Hellige - Demo
Cavernous and murky, Hellige’s 2012 Demo is a fantastic march right down the line between black and doom metal, combining the best aspects of both genres. The first thing you may notice is how the deep rhythm guitar acts out the music tectonically, slowly shifting but with massive movements that parallel the bass line. This makes the core of the music incredibly heavy. On the production side, this demo is full of low end frequencies so the deeper parts come out fully and with rich timbre. All of the music’s subparts are drenched in reverb, which helps give the demo its cavernous sound. However, the key to the atmosphere is how the band melds all of the composition’s parts together.
The often slow and plodding rhythm shows a clear influence from the more radical fringes of doom. While some of the black metal influences include the usual tremolo picking, the overall lineage to that genre often comes through with crafty subtly. Tremolo picking is used either sparingly such as on “A Philosopher’s Crown” or in a way where it is not immediately obvious such as on “Obnubilum.” This lets the band put black metal’s wall of sound atmosphere to better use than most black metal bands do. Rather than an assault of repeated notes, the tremolo picking colors the overall music and is almost hidden by the reverb and massive bass end. Another subtle black metal influence on the guitars can be heard in the dark (tritone) oriented lead riffs throughout the album. As the doomier riffs march along in low notes, the odd almost dissonant black metalish melodies tactfully ring out to add more memorable character to the riffs.
All of this makes the music almost overbearing, and it can leave you fatigued. Long songs work to amplify this effect, yet the band avoids creating a repetitive atmosphere like we see all too often in both doom and DSBM. “Degraded to Mortals” is an excellent example of Hellige doing this, and the obvious interlude in the middle clearly shows how the song develops from point A to B. This great songwriting ability keeps the long songs interesting yet still entirely coherent. In fact, the demo provides several moments for the weary to rest, some of the songs include both intro and outro sections which offer momentary relief from the crushingly heavy atmosphere. However, no particular part of the album jumps out from the murky atmosphere as marvelously perfect.
Vocally, Hellige uses a variety of styles but the predominant ones alternate between resembling Nocturno Culto’s work on “Soulside Journey” and “A Blaze in the Northern Sky” but with deeper and doomier death metal vocals. Other vocal styles include the profoundly ominous and quiet choir-type vocals in the later part of “Obnubilum” and the howling rasps toward the end of “A Philosopher’s Crown.” Overall, the vocals serve much in the way as the lead guitar, adding color and texture to the song rather than carrying the all of the melody as is seen in other bands. What is refreshing is how restrained the band is in this respect. Hellige lets you mull over each part of the music without feeling the need to fill every last second of their songs with vocals.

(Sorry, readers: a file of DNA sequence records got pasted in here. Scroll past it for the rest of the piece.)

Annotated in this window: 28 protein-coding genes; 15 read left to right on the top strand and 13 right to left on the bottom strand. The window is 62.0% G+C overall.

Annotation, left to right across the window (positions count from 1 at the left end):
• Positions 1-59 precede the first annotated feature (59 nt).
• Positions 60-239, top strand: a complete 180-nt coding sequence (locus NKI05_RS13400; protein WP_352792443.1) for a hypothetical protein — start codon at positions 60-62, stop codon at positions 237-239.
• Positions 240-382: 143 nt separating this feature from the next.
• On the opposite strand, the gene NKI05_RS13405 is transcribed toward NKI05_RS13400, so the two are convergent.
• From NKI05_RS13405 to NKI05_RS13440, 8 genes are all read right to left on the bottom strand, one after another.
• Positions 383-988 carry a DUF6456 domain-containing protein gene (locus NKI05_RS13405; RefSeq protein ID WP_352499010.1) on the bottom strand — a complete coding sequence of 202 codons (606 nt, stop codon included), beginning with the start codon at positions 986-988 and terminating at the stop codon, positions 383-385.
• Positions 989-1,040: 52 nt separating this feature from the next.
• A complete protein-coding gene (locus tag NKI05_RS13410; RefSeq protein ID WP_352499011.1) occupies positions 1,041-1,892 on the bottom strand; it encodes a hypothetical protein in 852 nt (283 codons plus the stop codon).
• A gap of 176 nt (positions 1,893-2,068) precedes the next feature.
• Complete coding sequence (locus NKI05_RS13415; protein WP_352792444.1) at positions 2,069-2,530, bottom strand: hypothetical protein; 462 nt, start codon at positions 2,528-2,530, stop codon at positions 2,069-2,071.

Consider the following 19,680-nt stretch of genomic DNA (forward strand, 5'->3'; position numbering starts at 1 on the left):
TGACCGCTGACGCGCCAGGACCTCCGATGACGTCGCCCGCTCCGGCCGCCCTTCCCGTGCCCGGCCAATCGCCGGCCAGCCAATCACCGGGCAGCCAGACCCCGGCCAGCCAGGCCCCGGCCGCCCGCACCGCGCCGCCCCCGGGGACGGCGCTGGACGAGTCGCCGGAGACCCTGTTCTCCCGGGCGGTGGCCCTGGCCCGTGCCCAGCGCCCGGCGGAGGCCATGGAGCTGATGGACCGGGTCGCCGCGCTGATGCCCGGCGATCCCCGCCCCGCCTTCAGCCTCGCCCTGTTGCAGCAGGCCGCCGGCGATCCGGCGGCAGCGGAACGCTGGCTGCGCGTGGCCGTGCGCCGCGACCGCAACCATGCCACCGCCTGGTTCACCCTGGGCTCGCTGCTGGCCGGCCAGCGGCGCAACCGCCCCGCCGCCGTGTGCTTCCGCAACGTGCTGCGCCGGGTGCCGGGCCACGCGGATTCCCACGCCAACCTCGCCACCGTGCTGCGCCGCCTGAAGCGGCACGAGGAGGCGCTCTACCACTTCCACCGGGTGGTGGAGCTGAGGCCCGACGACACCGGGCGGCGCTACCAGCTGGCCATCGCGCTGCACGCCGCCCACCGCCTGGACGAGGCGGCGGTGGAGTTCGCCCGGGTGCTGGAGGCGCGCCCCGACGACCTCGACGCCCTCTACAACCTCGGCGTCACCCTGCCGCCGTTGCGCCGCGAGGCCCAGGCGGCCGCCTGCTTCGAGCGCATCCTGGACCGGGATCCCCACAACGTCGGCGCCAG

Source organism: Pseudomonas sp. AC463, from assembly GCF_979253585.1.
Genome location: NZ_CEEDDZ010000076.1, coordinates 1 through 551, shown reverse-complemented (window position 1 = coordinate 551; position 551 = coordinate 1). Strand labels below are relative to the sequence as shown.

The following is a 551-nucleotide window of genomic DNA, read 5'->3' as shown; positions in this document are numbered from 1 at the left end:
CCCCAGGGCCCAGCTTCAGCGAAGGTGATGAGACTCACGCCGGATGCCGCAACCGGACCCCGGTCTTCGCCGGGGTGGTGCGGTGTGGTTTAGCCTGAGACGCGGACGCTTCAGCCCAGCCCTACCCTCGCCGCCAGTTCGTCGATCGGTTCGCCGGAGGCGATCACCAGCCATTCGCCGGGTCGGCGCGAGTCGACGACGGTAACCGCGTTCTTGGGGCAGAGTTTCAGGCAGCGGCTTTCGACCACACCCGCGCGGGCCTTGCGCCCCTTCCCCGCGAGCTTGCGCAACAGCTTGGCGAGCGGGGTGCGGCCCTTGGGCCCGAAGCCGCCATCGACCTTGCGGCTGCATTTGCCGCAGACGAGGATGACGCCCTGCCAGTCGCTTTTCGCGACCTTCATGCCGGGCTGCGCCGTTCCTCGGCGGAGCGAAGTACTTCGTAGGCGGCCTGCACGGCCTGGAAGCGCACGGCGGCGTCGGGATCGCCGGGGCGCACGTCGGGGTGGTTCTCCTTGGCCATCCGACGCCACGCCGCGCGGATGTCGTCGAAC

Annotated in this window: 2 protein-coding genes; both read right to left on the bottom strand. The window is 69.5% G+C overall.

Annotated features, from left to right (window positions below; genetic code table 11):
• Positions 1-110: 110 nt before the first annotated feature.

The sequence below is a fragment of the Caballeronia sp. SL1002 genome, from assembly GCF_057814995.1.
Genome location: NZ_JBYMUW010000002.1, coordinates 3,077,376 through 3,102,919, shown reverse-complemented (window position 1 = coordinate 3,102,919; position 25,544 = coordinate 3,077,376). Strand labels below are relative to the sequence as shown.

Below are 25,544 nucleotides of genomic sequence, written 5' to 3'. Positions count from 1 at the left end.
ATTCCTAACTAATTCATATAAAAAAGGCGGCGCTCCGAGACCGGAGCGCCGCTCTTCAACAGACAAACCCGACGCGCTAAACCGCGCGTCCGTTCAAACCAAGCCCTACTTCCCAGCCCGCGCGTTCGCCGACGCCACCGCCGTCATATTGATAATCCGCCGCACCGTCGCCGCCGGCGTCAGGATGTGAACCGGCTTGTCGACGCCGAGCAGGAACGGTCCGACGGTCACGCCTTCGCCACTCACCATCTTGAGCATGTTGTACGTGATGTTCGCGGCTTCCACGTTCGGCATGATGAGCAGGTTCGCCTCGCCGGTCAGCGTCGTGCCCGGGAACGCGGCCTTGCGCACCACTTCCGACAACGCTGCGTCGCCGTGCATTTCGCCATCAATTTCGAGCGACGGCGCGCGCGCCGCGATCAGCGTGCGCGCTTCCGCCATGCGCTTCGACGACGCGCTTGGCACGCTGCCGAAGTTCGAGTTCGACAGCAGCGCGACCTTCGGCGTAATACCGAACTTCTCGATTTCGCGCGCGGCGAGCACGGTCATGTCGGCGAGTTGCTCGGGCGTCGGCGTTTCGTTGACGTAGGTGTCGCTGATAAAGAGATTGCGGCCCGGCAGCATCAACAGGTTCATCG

Oddly enough, it is the drumming that usually forces the band’s energy forward. One can imagine what this demo would sound like with constant run of the mill blast beats or constantly slow and boring doom type drumming and either situation would be detrimental. Instead the drumming is fantastically dynamic and creative. The way that rhythm and apparent speed are connected is nothing less than artful. What makes it odd is that the drums are the best ingredient on this excellent demo because most metal is really guitar oriented. Keep in mind that the drums are not carrying dead weight but merely forcing fantastic music forward. While Hellige is far from drum music, if you listen to “The Rotten Waste” the fantastic drum work should become readily apparent, particularly at around four minutes in. Killer beats and monstrous fills.
Given that this is a demo, it may seem petty to point out minor flaws. But there is nothing major for which the band could be faulted aside from a lack of any truly awe inspiring riffs. Therefore the demo is great, but could be better. A minor reason this demo is not closer to perfection is how the tone of the bass and rhythm guitars comes off as a bit weak. While the sound is rich, it still lacks a little bit of that kind of distorted tone that makes music like this all the more overbearing and powerful. While it can be hard to strike the right balance between a cavernous reverb saturated sound and an aggressive guitar tone, Hellige only barely missed the mark. I would prefer something closer to Mournful Congregation’s distortion along with all of Hellige’s reverb. In other words, everything on the low rhythm and on the bass just comes off as slightly too soupy. Aside from that, the band might be able to get a slightly better sound with spiffier production but this demo is so good that we are really talking about marginal improvements.
The fact that the band was able to provide over forty minutes of such high quality music on this demo shows that Hellige’s excellence is not merely fleeting. As this is their third demo in as many years that point should be clear. It stands to reason that as they keep making music that the minor imperfections will be ironed out and the band will release stuff that is damn near perfection. With Hellige, everything just works.
You can check out and download some of Hellige’s music here: http://helligearg.bandcamp.com/